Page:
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Can Post-Partum Depression Lead to Addiction?

Can Post-Partum Depression Lead to Addiction?

Post-partum depression can be difficult to cope with and may lead to self-medication

Determining how addiction begins can be a trying process, but understanding the root causes that lead to addiction can help during treatment and recovery. Mental health disorders such as post-partum depression can create a lot of stress in your life and if you do not find healthy ways to manage your depression this can open the door to substance abuse and other issues. Learning to manage post-partum depression can make it easier to avoid substance abuse and will minimize your depression symptoms.

What Is Post-Partum Depression?

Having a baby brings about a number of powerful emotions, from excitement to anxiety. What many new mothers do not expect is the possibility of depression; however, it affects millions each year. The “baby blues” are normal and may include severe mood swings or emotional outbursts, but some new moms do not move past this and develop more severe symptoms that become post-partum depression. Nothing is wrong with you if you experience post-partum depression; it is a natural risk of childbirth. The best thing you can do for you and your child is to seek treatment as soon as possible so you can begin managing your symptoms. Symptoms of post-partum depression may include:

  • Loss of joy about life
  • Difficulty forming bonds with baby
  • Severe mood swings
  • Irritability/Anger
  • Thoughts of harming yourself or your baby
  • Insomnia
  • Extreme fatigue

If you experience any post-partum depression symptoms that last for two weeks or more you should seek immediate treatment. Other signs that you may need treatment include symptoms getting worse, symptoms that interfere with caring for your baby or everyday tasks, and thoughts of harming yourself or your baby.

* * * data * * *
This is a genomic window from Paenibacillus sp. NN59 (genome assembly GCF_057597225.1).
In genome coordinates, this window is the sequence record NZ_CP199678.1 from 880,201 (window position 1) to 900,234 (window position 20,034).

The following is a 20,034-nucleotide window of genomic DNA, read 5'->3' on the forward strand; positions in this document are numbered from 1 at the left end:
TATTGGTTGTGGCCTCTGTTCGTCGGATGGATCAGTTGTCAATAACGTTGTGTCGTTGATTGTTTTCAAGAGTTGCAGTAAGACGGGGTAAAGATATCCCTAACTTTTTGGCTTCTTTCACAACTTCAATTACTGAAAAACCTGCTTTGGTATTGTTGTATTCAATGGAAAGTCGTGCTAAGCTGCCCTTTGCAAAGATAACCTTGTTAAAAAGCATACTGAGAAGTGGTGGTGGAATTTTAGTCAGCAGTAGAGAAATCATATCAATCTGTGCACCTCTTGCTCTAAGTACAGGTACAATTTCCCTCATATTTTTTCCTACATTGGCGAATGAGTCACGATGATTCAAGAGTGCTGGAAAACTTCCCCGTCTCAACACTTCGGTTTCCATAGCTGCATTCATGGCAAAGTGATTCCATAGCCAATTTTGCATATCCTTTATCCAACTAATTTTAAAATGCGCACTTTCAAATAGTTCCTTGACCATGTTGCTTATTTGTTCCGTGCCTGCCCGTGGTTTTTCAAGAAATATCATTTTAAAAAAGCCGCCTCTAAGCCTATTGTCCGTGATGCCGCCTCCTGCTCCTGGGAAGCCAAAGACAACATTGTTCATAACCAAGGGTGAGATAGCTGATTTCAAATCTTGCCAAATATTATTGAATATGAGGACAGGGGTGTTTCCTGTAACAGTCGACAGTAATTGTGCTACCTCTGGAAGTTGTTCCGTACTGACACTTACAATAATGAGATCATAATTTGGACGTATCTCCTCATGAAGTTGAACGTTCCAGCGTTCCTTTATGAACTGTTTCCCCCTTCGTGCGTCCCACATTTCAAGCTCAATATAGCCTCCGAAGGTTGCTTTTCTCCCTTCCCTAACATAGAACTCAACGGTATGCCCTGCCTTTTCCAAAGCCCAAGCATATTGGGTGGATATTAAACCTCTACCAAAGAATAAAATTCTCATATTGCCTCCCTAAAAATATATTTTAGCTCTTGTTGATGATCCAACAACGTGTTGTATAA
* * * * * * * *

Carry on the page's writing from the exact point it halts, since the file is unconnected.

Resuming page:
Treating Post-Partum Depression

The time needed to treat and recover from post-partum depression varies according to the severity of symptoms, but taking an active role in treatment is important. If you attempt to handle post-partum depression on your own or to wait out symptoms your condition can get much worse. With therapy and other treatment, however, your symptoms will gradually be reduced. Talking with a counselor about your symptoms and concerns can be helpful. A therapist will help you find healthier ways to cope with your feelings and will help you achieve your recovery goals. Antidepressant medications have been effective at treating post-partum depression, but you should speak with your doctor about how medication may affect you and your baby. Rapid drop of estrogen levels during childbirth may be a contributing factor to post-partum depression, and hormone therapy can help estrogen levels return to normal and may reduce the severity of your symptoms. The most important aspect of treating post-partum depression is therapy, which will help you learn more about what depression is and what you can do to overcome it.

Substance Abuse Is a Slippery Slope

When you first experience post-partum depression you may not realize it is a serious problem, but over time symptoms will continue to get worse. Trying to deal with depression on your own can lead down a dark road, and many people self-medicate in an attempt to manage their symptoms. While using opium or having a few drinks may temporarily ease your mind, it does nothing to reduce symptoms and can actually cause your condition to worsen. If you continue self-medicating you will develop a substance abuse habit and eventually addiction, which is an added complication to treating post-partum depression. If you have been self-medicating through drug abuse, this will need to be addressed in a professional substance abuse treatment center where you can learn more about how addiction and mental health are interconnected. Some treatment centers, called Dual Diagnosis facilities, can treat addiction and mental health disorders at the same time so you can get the necessary treatment for both conditions at once.

Finding Help for Opium Abuse and Post-Partum Depression

Opium may make you think you feel better at first, but over time it only makes you feel more hopeless. The only way to feel better is to get treatment for both your post-partum depression and your addiction. Professional treatment will make you feel more like your old self and you can get back to the joy surrounding being a new mother. To find out if your health insurance policy will help pay for treatment give our toll-free helpline a call today. Trained addiction experts are standing by 24 hours a day to offer support and help you find an effective treatment center that can address your depression and opium habit at the same time. We can answer any questions you have about treatment or post-partum depression and will be happy to assist you. Call now so you can begin receiving the help you need as soon as possible.